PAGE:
Purchasing Jobs

Written by Jeremy Horelick
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At first blush, purchasing jobs sound like a shopper's dream come true. The prospect of spending somebody else's money while making all the buying decisions for yourself is too tempting for some people to pass up. Of course, the reality of purchasing jobs is a distinctly different animal and can require a mix of bargain hunting, negotiation skills, and restraint.

Purchasing agents are tasked with reviewing contractor bids, identifying possible suppliers, negotiating the minutiae of contracts, and periodically reviewing client performance. These requirements make those with legal backgrounds, especially in contracts, even more attractive. In addition, it's helpful for candidates to have more than a general familiarity with the industry in which they're doing their purchasing, whether it's machine parts, snack foods, or housing materials.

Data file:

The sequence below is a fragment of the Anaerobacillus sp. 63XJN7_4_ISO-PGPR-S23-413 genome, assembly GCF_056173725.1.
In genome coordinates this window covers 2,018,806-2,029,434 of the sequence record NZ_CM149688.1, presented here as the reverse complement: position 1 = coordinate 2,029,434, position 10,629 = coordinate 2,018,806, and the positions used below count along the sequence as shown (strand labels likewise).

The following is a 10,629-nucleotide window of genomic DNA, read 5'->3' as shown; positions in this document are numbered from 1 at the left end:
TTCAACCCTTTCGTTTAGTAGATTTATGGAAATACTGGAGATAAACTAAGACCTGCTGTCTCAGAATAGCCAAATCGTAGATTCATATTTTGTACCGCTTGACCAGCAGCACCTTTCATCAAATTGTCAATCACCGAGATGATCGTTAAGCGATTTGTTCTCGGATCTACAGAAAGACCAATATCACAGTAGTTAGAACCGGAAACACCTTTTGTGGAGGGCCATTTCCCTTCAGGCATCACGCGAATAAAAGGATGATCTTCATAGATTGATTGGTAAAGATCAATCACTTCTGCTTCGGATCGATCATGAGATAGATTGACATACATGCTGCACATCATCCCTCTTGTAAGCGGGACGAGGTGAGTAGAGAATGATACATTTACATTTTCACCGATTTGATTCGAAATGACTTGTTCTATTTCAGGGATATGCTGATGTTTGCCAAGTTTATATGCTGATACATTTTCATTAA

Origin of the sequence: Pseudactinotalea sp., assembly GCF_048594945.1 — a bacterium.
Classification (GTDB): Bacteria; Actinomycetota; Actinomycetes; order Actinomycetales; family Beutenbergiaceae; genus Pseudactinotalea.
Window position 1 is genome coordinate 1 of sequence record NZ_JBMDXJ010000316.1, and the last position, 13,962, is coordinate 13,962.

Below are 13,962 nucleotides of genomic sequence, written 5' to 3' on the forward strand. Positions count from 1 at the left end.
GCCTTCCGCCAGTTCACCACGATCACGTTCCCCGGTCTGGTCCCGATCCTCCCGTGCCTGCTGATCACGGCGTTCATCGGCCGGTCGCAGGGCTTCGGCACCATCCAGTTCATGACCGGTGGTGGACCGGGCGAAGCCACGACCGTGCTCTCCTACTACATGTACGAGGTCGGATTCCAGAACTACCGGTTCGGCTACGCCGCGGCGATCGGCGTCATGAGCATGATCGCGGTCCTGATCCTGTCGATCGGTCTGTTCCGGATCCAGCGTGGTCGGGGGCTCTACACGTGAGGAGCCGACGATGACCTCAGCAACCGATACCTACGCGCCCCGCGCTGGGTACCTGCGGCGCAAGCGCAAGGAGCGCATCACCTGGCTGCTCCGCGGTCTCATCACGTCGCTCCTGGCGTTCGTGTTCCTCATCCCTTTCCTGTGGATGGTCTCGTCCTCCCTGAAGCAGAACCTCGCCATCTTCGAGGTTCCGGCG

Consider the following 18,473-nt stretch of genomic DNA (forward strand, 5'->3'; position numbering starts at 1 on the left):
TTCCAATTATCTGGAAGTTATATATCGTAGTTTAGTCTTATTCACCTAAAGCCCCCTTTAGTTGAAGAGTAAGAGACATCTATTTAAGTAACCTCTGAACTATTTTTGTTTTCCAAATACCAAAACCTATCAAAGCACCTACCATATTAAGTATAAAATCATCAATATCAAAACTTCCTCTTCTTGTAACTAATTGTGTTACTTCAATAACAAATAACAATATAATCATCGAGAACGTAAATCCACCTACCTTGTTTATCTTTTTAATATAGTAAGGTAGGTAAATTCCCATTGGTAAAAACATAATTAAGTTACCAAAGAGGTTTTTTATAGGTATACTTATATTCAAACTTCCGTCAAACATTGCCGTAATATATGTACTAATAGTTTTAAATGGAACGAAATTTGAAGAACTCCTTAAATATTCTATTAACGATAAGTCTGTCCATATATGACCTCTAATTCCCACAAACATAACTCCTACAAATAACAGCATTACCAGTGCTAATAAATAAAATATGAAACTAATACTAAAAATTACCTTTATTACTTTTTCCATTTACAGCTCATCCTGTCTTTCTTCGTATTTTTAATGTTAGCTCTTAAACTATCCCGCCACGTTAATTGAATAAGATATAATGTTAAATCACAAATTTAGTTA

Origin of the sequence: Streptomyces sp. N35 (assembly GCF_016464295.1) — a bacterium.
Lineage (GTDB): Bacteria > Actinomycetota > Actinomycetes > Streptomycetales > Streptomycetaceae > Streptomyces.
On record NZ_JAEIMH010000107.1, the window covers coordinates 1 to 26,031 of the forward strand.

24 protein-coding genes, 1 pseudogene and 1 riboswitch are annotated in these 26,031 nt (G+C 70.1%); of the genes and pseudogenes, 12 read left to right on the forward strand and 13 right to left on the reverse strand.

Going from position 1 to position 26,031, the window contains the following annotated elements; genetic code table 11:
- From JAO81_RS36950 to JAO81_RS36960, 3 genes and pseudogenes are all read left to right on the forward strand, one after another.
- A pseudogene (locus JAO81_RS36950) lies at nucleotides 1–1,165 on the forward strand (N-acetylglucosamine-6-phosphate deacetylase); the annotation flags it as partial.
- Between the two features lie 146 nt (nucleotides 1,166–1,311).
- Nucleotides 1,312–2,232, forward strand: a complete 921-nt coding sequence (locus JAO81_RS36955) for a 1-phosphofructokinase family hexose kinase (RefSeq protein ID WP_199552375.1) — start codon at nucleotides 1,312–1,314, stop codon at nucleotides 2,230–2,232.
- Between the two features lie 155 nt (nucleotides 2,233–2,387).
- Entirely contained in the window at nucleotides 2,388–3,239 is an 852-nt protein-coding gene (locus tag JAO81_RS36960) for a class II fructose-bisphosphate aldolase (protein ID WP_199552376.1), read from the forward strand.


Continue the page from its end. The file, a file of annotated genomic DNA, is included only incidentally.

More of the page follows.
Qualifications for Purchasing Jobs

Nine times out of 10, purchasing jobs require their applicants to have formal training and experience in the field. In a few rare cases, an individual may possess such strong technical and interpersonal skills that an employer can overlook a relative lack of experience, but this often requires the company to pay for additional training, which can be costly. Job seekers who are adept with computers and, namely, accounting and finance software enjoy an even greater edge, as purchasing involves diligent documentation.

If after years of hopping around finance jobs you're ready for a change of pace, purchasing may prove a reasonable fit. The same analytical tools needed to run a corporation's finances come into play when calculating costs, managing inventory space, and coordinating logistics with your sellers. Experience in retail jobs never hurts either, as great purchasers must have a fluid knowledge of retail versus wholesale prices in a variety of industries.

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